CHRISTOPHER: Lucy, Schroeder, you laying on the coffee table.
LORELAI: You pretending it was a piano. God, why is that remembered?
EMILY: Because it was such a wonderful production.
LORELAI: I don’t know if it was a production, Mom. It was just one song.
RICHARD: Did you write that? That was really very good.
LORELAI: Dad, that’s from You’re a Good Man, Charlie Brown. It’s a famous musical.
At the age of ten (around 1978), Lorelai and Christopher sang a song for at least Richard and Emily, and possibly Christopher’s parents as well.
The song was Suppertime, from the 1967 musical comedy You’re a Good Man, Charlie Brown by Clark Gesner, based on the characters from the Peanuts comic strip drawn by Charles M. Schulz. The show premiered off-Broadway in 1967, went to London’s West End in 1968, and opened on Broadway in 1971. It had a Broadway revival in 1999.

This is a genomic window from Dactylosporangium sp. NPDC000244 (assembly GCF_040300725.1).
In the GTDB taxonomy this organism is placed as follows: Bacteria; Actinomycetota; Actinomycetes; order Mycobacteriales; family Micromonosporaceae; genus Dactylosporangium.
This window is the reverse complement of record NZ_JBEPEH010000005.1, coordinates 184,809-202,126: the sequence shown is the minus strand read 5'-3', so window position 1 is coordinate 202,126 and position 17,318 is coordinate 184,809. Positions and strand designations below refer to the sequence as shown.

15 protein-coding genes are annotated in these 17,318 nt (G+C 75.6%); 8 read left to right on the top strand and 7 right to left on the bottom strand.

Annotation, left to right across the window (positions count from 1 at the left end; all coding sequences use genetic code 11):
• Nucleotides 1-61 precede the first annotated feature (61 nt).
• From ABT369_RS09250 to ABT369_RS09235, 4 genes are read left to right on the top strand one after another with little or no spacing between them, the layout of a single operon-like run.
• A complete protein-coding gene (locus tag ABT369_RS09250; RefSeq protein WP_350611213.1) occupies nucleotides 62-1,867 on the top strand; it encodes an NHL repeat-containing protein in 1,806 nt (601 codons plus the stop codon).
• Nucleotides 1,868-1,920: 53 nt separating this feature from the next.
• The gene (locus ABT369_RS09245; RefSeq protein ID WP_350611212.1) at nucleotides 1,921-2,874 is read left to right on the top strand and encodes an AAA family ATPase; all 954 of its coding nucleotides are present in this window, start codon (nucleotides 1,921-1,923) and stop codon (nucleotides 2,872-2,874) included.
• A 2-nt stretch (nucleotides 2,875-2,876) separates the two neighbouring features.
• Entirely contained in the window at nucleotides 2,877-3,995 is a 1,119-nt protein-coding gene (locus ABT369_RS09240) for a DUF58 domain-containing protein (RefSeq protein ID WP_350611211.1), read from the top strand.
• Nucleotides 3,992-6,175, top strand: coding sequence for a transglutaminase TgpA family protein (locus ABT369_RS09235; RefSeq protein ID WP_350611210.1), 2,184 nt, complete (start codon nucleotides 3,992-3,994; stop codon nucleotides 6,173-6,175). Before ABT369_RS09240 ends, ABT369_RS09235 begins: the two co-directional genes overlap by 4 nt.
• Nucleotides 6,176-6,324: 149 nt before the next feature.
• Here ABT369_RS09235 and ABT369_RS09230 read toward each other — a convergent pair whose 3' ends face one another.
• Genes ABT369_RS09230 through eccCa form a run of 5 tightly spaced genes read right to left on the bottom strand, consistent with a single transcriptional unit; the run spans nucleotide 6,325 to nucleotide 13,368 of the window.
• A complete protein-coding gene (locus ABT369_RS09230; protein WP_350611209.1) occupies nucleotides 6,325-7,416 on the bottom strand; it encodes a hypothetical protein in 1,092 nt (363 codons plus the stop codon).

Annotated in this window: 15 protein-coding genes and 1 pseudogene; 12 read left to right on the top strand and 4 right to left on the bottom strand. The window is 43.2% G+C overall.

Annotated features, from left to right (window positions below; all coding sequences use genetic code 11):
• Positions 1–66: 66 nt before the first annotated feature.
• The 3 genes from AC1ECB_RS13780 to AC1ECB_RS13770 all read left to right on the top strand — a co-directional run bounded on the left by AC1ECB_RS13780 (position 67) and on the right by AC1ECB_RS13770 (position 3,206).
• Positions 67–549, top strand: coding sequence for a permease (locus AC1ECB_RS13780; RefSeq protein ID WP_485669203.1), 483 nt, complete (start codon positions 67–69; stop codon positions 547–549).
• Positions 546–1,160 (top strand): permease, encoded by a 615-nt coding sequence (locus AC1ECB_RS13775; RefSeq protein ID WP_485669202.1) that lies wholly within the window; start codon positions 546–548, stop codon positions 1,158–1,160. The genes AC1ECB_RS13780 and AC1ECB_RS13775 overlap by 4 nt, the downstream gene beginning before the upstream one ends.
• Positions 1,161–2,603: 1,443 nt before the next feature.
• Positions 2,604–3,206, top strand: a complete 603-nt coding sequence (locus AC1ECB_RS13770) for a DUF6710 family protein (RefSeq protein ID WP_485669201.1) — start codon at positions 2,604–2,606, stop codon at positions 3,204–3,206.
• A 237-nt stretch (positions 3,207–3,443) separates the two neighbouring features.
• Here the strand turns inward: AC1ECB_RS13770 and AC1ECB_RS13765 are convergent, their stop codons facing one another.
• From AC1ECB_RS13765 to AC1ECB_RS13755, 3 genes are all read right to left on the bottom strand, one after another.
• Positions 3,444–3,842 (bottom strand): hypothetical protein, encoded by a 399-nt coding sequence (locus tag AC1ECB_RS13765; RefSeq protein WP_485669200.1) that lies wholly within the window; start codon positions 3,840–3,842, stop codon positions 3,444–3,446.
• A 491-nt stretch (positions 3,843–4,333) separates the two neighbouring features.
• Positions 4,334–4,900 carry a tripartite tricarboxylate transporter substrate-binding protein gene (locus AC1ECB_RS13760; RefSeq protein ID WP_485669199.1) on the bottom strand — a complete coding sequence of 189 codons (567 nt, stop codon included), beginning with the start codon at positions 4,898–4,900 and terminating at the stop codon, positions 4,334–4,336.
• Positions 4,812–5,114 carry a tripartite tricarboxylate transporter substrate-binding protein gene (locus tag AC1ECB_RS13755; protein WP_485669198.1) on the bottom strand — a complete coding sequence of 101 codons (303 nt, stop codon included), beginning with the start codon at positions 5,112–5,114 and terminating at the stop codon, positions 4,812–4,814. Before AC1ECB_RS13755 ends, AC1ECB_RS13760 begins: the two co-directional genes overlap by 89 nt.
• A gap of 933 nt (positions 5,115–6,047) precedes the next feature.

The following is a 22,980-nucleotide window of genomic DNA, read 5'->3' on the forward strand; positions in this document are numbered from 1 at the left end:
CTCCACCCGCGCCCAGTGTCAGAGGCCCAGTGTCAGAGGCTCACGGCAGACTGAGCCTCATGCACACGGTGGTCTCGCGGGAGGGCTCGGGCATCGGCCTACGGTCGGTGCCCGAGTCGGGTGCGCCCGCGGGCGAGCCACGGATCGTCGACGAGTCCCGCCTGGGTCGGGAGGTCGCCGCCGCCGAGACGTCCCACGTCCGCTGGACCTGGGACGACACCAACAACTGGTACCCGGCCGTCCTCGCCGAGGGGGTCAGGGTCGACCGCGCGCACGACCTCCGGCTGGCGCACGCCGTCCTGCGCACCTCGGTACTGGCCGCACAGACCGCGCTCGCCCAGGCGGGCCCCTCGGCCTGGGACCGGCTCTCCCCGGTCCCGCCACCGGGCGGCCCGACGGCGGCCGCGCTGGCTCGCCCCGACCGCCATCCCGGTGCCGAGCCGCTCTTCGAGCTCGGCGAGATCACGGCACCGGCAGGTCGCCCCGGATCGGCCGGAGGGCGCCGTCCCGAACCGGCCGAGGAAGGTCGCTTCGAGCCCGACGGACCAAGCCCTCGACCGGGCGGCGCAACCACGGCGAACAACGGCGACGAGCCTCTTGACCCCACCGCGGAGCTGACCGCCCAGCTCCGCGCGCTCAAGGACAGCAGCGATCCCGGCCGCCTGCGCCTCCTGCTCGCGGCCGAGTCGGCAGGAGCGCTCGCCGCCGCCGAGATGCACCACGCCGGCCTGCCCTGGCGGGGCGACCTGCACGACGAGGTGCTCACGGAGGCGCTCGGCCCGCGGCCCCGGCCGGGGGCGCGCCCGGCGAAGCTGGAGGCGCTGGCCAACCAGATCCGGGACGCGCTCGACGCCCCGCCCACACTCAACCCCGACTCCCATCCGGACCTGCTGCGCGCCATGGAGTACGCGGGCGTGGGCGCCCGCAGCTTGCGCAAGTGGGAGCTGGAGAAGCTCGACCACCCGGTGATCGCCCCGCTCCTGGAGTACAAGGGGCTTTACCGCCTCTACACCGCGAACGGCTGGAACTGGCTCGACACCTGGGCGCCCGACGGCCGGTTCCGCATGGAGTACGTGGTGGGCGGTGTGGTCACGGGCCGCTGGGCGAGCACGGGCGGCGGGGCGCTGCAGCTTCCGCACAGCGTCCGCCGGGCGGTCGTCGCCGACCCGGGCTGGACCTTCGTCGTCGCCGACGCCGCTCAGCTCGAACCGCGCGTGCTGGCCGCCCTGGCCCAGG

The show was adapted for television in 1973, when Lorelai and Christopher were about five. This might be where they knew of the musical from, although it’s a favourite for amateurs to perform, and they might have seen a local production, or even been in a school production. The musical was adapted for TV again in 1985.
Suppertime is a song sung by the dog Snoopy, about his excitement in being fed after waiting hopelessly for the food to arrive. It’s a strange song to choose as a duet, because Snoopy sings almost the entire song, with only a few interjections from Charlie Brown. I presume Lorelai sung Snoopy’s part, and Christopher sung Charlie Brown’s – it seems like her to hog the limelight, and like him to do only minimal work. Possibly they chose that song because they were performing it just before dinner was served.
Lorelai and Christopher recall playing the roles of Lucy and Schroeder, in the iconic pose of Lucy lying on the piano while Schroeder plays it. It isn’t clear how this fitted in with the song by Snoopy. In the musical, Lucy and Schroeder have a scene together where he plays Beethoven’s Moonlight Sonata on the piano while Lucy expresses her love for him and asks about marriage, while Schroeder remains detached. This is ironic considering what comes later.